The House Budget Committee’s FY2012 federal budget plan would cut Pell Grant funding to “pre-stimulus levels,” eliminating or slashing grants for more than nine million students. Assuming no other changes in the program, this would require a 62 percent cut in the maximum Pell Grant—from $5,550 in school year 2011-12 to $2,090 in 2012-13. [See our statement on the budget plan here.]
To try to justify such a drastic cut, the House Budget Committee references a 2005 study that found “little evidence” that Pell Grants lead to increases in in-state tuition at public colleges, but at private nonprofit four-year colleges, increases in Pell grants appeared to be matched with increases in tuition between 1989 and 1996.1 However, leading higher education economists agree that there is no clear link between Pell Grants and tuition levels. See our summary for more about research on this issue.
Economist Sandy Baum wrote last year, “There is no convincing evidence that increases in Pell Grants feed tuition increases in either public or private not-for-profit institutions.”2 Some studies have found no relationship, while others have found Pell Grants to be related to lower tuition prices. For example, a 2011 analysis found that “past increases in the federal Pell Grant maximum tend to reduce average [published] tuition today” at private nonprofit four-year colleges, by lowering the need for tuition discounting.3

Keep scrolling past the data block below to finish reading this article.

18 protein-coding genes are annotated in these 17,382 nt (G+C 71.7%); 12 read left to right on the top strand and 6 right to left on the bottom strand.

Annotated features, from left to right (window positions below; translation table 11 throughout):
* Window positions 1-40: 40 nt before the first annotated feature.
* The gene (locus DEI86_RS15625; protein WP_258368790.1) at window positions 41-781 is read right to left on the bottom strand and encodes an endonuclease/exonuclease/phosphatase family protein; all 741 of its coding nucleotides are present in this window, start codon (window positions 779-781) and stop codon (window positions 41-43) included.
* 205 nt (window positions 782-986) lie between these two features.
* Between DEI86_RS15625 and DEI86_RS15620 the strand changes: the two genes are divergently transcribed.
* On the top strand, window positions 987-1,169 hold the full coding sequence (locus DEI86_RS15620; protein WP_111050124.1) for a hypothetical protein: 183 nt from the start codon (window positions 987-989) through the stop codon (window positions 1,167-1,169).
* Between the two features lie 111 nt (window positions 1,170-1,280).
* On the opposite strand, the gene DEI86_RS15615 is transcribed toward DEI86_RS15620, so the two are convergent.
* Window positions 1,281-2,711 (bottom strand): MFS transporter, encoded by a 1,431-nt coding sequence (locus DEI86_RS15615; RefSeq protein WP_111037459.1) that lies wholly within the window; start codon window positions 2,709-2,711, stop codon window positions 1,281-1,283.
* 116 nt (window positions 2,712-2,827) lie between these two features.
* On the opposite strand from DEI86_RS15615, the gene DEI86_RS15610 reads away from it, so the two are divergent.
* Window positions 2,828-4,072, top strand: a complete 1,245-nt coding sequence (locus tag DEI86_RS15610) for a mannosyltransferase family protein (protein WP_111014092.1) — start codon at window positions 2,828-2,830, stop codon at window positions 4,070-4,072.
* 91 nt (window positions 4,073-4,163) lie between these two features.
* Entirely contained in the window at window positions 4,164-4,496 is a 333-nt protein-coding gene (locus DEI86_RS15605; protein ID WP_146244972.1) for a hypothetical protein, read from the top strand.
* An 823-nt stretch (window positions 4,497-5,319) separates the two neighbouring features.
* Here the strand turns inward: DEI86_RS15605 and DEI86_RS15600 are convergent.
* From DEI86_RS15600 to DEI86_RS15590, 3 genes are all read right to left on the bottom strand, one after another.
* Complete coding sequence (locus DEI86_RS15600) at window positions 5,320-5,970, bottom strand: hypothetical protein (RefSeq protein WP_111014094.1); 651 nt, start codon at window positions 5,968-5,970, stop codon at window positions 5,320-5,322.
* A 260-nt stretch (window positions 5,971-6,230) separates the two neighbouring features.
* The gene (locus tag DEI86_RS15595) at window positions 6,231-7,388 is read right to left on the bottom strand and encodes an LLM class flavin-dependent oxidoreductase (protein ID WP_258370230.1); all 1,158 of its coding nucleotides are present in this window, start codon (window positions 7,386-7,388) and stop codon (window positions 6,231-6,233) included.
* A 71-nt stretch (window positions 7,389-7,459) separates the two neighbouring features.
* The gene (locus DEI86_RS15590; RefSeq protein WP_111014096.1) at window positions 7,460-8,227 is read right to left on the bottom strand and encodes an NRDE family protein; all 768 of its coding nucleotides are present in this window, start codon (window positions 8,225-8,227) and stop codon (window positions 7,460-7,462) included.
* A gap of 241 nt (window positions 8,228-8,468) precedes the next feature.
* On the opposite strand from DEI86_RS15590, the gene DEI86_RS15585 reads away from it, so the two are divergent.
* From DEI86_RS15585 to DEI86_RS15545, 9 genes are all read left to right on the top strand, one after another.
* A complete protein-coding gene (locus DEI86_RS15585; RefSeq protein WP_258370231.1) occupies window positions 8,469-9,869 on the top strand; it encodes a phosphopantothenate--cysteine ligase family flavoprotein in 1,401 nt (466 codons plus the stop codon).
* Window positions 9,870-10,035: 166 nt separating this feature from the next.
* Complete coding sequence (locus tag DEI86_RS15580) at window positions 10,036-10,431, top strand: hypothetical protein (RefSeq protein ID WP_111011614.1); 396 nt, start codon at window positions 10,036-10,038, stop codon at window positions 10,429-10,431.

In testimony before Congress, economist Bridget Terry Long noted, “Most studies conclude that colleges are not responding to federal aid, and studies that do provide limited support for the notion are plagued by mixed and sometimes contradictory results. Evidence suggests growth in tuition prices is instead related to a myriad of other internal and external factors.”4 Assessing the 2005 study cited by the House Budget Committee, Long explained, “[B]ecause these [private nonprofit four-year] institutions have few Pell recipients (i.e., they have few students impacted by the change in aid policy), the results seem attributable to factors other than government aid policy. Limitations with the data prevent more conclusive analysis.”5 According to the President’s FY2012 Budget Request, only 12% of Pell Grant recipients attend private nonprofit colleges.
For more information, see our summary of experts’ comments on this issue.
1Singell, Larry D., Jr. and Joe A. Stone. 2005. For Whom the Pell Tolls: The Response of University Tuition to Federal Grants-in-Aid. http://pages.uoregon.edu/lsingell/Pell_Bennett.pdf. Accessed April 5, 2011.
2Baum, Sandy. 2010. “Losing Ground.” New York Times, February 3. http://roomfordebate.blogs.nytimes.com/2010/02/03/rising-college-costs-a-federal-role/#sandy. Accessed April 6, 2011.
3Archibald, Robert B. and David H. Feldman. 2011. Why Does College Cost So Much? Oxford: Oxford University Press. 205.
4Long, Bridget Terry. 2006. College Tuition Pricing and Federal Financial Aid: Is there a Connection? Testimony before the U.S. Senate Committee on Finance. http://finance.senate.gov/imo/media/doc/120506bltest.pdf. Accessed April 6, 2011.